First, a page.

Everton Stadium Development Limited and possible funding solution?

To complete the analysis of Everton Football Club Company Limited's Annual Report and Accounts for 2021-22, there is now sufficient activity within Everton Stadium Development Limited to warrant its own analysis. This article also includes details of how the stadium has been funded and how it may be funded in the future.

Everton Stadium Development Limited (ESDL) is a wholly owned subsidiary of Everton Football Club Company Limited (the Group). The sole purpose of the company is to “act as a development vehicle for future group activities in relation to the new stadium project”.

The current directors of the company are Bill Kenwright, Denise Barrett-Baxendale and Grant Ingles.


Whilst the balance sheet is probably of more interest, in the first instance, let’s look at the results. Obviously at this stage of the stadium development, the company generates no income, therefore all expenses drop straight to the bottom line.

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The company incurred operating expenses of £926k and accumulated interest charges on its debt of £20.74 million, giving an annual loss of £21.67 million for the year ending 30 June 2022.

The interest charges of £20.74 million relates entirely to the interest and facility fees incurred on borrowings by the parent company, Everton Football Club Company Limited in relation to the development of the new stadium.

It is worth noting that the interest charge for 2021-22 was not something that the company incurred in the previous period 2020-21 despite having an outstanding debt of £56.2 million as of 30 June 2021.

The creation of losses through the charging of interest creates deferred tax assets, which allow in the future, deductions against future profits (assuming there will be sufficient taxable profit). This may benefit existing and future shareholders in the company.

Balance sheet

A company’s balance sheet displays the company’s total assets and how the assets are financed, either through debt or equity. In the case of ESDL the assets are the value of the stadium development at the end of the year, debtors and cash in the bank.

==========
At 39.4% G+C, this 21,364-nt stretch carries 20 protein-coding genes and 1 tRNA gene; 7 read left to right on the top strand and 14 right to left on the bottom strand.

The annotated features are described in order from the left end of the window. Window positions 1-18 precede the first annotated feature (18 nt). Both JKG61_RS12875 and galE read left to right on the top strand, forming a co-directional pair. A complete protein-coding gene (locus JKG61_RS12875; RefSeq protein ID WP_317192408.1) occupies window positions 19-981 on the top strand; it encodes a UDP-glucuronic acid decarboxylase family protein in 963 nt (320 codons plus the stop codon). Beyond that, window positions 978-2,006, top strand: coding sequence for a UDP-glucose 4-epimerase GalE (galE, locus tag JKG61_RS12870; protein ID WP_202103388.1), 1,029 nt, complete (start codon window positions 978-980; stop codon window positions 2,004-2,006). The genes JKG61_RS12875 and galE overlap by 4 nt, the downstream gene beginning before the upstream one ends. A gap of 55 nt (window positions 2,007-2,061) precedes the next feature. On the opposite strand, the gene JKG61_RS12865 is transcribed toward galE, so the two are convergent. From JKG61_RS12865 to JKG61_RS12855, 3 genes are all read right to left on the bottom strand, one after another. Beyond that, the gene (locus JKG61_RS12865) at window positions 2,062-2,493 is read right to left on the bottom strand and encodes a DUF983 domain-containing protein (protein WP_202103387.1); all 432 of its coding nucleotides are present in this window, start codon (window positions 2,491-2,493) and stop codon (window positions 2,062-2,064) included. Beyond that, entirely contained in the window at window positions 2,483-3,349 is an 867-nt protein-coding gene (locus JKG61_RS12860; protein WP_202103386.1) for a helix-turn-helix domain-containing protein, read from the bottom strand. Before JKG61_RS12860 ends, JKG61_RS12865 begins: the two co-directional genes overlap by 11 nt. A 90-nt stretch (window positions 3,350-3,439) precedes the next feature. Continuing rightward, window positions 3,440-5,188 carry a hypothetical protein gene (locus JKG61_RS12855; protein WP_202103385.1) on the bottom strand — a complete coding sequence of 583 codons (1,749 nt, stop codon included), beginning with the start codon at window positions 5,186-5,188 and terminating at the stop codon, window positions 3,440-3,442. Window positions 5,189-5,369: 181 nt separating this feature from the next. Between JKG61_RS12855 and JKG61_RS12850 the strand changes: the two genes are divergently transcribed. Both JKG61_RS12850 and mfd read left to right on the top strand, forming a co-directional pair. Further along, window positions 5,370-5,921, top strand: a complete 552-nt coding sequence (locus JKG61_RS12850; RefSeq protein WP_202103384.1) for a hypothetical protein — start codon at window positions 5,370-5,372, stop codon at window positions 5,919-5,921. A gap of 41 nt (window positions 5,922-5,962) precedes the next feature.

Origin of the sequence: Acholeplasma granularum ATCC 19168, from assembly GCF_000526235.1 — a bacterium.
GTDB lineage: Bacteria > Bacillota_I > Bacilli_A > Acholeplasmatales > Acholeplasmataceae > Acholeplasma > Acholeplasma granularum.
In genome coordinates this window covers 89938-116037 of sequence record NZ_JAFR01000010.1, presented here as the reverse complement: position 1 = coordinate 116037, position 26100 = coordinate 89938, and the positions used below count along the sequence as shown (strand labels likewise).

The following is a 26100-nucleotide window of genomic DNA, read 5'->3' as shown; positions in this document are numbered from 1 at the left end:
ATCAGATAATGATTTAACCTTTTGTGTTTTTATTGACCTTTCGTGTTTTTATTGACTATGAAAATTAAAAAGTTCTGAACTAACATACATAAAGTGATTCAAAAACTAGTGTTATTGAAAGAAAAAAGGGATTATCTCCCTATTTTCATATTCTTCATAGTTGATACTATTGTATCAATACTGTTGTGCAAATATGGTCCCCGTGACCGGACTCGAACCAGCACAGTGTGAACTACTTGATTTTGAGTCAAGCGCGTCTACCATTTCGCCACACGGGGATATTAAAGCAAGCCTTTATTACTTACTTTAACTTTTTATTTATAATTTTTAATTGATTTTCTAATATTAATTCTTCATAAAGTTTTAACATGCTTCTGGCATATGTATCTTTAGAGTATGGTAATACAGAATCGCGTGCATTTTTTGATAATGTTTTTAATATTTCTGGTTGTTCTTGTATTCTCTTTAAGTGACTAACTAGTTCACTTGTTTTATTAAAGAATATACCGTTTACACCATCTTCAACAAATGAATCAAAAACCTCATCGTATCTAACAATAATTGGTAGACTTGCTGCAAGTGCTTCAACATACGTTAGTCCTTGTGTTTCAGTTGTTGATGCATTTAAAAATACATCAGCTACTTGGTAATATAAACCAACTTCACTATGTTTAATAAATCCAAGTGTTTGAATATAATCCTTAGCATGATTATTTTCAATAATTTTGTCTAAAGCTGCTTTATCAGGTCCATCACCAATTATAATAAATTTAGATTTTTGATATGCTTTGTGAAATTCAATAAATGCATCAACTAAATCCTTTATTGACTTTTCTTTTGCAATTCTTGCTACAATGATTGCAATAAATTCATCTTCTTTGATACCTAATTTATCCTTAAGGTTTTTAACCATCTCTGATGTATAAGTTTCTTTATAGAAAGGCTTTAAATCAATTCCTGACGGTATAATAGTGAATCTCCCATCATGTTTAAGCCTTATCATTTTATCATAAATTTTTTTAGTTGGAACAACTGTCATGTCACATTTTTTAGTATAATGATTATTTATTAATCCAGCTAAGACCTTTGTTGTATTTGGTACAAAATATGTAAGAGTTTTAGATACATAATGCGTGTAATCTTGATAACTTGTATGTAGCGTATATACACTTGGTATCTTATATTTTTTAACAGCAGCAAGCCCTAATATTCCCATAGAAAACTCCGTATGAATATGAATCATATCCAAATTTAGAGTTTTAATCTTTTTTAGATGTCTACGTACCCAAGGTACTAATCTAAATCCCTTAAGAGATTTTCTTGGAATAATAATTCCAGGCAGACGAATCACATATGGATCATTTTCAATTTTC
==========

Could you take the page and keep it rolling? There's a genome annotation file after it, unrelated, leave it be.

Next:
The value of the stadium is calculated by the cost of the development at the end of the year. In 2020-21, that was £20.3 million and had increased to £168.4 million by 30 June 2022. Until the stadium is completed, this asset will not attract any depreciation.

The current assets are debtors £54.5 million and cash £56,400. Included in debtors is advanced payments of £52.75 million to the main contractor, Laing O’Rourke.

ESDL’s creditors (people they owe money to) include trade creditors, amounts owed to the parent company, VAT, PAYE and accruals. In total, that amounts to £283 million of which £280.9 million is owed to Everton Football Club Company Limited.

The funding of the stadium

To the date of the accounts and indeed to the date of this article, ESDL funding has been provided wholly by the parent company, Everton Football Club Company Limited (the Group). The Group has provided funding through the support of the majority shareholder, Farhad Moshiri and its own credit facilities (predominantly Rights and Media Funding). Farhad Moshiri’s shareholder loans (provided by BlueSky Capital) are non-interest bearing. Rights and Media Funding charge “market rates”.

To the date of the accounts (30 June 2022), the amount borrowed (including interest) stood at £280.9 million (30 June 2021 £56.2 million). This amount will have increased further through the period to present day.

Since the start of the accounting period (30 June 2021) to the signing of the accounts (27 February 2023), Farhad Moshiri provided Everton Football Club Company with an additional £300 million of funding.

So, how about future funding?